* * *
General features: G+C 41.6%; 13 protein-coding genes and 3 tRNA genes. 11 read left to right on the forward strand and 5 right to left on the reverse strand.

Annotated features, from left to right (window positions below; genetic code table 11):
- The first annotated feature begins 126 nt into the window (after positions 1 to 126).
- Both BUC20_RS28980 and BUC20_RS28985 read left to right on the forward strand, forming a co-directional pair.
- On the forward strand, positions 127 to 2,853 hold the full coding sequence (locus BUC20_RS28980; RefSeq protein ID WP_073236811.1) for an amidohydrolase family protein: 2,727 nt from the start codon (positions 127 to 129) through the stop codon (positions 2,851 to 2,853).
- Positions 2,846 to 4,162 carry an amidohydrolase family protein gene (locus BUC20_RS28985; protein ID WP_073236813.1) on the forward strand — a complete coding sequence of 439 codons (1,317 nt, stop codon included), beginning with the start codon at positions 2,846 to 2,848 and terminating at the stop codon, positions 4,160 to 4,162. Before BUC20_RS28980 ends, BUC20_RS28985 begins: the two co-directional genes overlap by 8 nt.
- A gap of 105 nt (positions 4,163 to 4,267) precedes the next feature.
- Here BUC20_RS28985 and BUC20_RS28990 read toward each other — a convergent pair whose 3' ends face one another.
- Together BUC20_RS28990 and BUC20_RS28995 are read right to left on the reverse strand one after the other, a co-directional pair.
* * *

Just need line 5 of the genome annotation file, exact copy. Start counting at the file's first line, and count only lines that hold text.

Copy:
- On the forward strand, positions 127 to 2,853 hold the full coding sequence (locus BUC20_RS28980; RefSeq protein ID WP_073236811.1) for an amidohydrolase family protein: 2,727 nt from the start codon (positions 127 to 129) through the stop codon (positions 2,851 to 2,853).